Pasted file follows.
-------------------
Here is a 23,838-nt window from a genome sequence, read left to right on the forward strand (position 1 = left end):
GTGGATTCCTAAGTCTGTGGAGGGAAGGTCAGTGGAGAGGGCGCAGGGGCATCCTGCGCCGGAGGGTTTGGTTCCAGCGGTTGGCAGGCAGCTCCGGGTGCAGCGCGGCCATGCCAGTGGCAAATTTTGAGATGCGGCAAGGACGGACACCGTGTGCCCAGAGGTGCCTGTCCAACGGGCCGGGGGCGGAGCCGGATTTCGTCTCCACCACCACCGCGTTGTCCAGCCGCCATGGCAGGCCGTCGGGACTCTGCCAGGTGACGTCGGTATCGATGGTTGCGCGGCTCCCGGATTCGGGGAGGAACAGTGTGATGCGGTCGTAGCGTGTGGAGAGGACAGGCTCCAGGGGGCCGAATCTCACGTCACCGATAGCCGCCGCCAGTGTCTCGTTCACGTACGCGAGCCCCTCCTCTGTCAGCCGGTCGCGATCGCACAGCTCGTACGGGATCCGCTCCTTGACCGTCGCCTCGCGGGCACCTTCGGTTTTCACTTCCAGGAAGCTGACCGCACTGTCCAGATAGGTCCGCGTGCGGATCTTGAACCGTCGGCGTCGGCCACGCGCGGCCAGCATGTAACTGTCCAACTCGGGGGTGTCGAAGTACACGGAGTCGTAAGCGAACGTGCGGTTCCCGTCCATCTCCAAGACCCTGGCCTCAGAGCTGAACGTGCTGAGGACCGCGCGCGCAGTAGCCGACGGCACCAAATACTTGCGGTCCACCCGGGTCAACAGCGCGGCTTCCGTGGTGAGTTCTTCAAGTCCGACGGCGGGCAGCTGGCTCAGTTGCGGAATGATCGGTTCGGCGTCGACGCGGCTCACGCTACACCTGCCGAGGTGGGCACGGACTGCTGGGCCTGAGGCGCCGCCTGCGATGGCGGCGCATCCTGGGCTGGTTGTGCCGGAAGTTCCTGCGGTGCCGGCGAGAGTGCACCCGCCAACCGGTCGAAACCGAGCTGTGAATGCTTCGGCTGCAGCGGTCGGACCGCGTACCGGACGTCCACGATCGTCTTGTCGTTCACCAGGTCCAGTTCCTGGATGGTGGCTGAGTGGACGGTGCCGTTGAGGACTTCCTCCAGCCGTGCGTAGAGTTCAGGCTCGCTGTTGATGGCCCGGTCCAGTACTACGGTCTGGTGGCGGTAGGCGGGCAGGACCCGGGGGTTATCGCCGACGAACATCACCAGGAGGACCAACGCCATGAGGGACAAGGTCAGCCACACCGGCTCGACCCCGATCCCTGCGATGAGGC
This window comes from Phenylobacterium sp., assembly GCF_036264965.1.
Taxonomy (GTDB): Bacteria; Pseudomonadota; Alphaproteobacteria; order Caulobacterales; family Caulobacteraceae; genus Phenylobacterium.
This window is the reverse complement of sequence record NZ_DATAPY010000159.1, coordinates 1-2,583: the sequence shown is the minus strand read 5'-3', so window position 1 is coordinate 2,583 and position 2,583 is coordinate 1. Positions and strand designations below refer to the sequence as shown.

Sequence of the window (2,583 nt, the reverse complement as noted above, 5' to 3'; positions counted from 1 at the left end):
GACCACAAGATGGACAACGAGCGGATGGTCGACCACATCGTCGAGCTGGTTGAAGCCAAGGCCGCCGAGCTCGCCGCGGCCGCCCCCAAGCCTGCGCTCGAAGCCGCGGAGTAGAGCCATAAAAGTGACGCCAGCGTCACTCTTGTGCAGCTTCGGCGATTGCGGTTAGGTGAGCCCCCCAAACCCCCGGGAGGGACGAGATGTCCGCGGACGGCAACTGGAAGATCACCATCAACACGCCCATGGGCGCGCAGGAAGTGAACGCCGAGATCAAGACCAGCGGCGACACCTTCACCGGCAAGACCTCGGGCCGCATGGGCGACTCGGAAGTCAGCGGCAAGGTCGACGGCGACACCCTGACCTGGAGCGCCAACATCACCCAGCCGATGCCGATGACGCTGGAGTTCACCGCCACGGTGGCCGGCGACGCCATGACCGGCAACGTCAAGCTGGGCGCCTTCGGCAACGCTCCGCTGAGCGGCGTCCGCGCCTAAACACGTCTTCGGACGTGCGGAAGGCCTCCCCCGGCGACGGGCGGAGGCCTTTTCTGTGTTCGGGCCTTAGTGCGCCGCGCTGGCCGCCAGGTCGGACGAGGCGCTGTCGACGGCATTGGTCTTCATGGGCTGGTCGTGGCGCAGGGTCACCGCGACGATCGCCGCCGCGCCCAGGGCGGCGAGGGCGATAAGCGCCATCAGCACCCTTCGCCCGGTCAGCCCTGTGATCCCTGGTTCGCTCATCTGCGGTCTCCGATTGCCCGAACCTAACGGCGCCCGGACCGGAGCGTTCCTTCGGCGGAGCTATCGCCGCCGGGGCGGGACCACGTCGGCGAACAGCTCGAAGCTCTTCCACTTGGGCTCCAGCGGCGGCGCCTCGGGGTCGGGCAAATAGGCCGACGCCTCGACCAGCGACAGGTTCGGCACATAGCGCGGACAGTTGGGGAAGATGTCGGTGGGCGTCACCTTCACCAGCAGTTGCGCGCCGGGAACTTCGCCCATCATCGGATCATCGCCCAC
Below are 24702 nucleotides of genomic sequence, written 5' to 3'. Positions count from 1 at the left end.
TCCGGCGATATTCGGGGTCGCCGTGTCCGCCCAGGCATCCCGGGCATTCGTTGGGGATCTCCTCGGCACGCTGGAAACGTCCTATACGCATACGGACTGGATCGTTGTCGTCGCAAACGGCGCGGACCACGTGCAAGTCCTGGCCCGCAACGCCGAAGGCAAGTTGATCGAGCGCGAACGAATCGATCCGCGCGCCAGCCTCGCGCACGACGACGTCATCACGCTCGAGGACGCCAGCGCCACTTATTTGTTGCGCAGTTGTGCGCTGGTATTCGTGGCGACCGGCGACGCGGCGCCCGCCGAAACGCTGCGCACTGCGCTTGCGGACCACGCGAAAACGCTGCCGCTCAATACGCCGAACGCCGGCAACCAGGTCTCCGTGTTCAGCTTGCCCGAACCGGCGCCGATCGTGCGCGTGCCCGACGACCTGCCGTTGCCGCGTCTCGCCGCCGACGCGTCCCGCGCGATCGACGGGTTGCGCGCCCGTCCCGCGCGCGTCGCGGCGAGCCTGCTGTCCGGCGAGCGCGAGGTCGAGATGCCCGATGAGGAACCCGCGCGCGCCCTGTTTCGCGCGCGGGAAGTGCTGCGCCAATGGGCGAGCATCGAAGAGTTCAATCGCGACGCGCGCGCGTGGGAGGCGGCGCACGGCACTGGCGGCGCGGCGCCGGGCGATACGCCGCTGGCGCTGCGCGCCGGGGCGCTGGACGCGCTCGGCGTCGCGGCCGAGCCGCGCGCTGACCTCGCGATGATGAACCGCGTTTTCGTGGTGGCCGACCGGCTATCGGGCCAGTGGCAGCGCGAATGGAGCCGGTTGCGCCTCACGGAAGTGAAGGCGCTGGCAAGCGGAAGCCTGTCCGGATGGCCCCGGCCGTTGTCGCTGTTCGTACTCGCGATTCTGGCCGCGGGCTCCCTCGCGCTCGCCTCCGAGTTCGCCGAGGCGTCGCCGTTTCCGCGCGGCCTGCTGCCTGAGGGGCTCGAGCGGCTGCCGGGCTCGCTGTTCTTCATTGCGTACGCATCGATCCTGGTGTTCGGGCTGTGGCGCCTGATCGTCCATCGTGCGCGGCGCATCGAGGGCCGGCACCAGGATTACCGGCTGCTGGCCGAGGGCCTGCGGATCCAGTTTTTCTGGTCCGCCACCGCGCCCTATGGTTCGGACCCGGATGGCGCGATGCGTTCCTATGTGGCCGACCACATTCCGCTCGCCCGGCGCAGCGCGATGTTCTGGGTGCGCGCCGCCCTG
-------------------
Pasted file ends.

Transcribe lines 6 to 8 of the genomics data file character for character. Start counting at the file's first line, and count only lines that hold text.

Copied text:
Sequence of the window (2,583 nt, the reverse complement as noted above, 5' to 3'; positions counted from 1 at the left end):
GACCACAAGATGGACAACGAGCGGATGGTCGACCACATCGTCGAGCTGGTTGAAGCCAAGGCCGCCGAGCTCGCCGCGGCCGCCCCCAAGCCTGCGCTCGAAGCCGCGGAGTAGAGCCATAAAAGTGACGCCAGCGTCACTCTTGTGCAGCTTCGGCGATTGCGGTTAGGTGAGCCCCCCAAACCCCCGGGAGGGACGAGATGTCCGCGGACGGCAACTGGAAGATCACCATCAACACGCCCATGGGCGCGCAGGAAGTGAACGCCGAGATCAAGACCAGCGGCGACACCTTCACCGGCAAGACCTCGGGCCGCATGGGCGACTCGGAAGTCAGCGGCAAGGTCGACGGCGACACCCTGACCTGGAGCGCCAACATCACCCAGCCGATGCCGATGACGCTGGAGTTCACCGCCACGGTGGCCGGCGACGCCATGACCGGCAACGTCAAGCTGGGCGCCTTCGGCAACGCTCCGCTGAGCGGCGTCCGCGCCTAAACACGTCTTCGGACGTGCGGAAGGCCTCCCCCGGCGACGGGCGGAGGCCTTTTCTGTGTTCGGGCCTTAGTGCGCCGCGCTGGCCGCCAGGTCGGACGAGGCGCTGTCGACGGCATTGGTCTTCATGGGCTGGTCGTGGCGCAGGGTCACCGCGACGATCGCCGCCGCGCCCAGGGCGGCGAGGGCGATAAGCGCCATCAGCACCCTTCGCCCGGTCAGCCCTGTGATCCCTGGTTCGCTCATCTGCGGTCTCCGATTGCCCGAACCTAACGGCGCCCGGACCGGAGCGTTCCTTCGGCGGAGCTATCGCCGCCGGGGCGGGACCACGTCGGCGAACAGCTCGAAGCTCTTCCACTTGGGCTCCAGCGGCGGCGCCTCGGGGTCGGGCAAATAGGCCGACGCCTCGACCAGCGACAGGTTCGGCACATAGCGCGGACAGTTGGGGAAGATGTCGGTGGGCGTCACCTTCACCAGCAGTTGCGCGCCGGGAACTTCGCCCATCATCGGATCATCGCCCAC
Below are 24702 nucleotides of genomic sequence, written 5' to 3'. Positions count from 1 at the left end.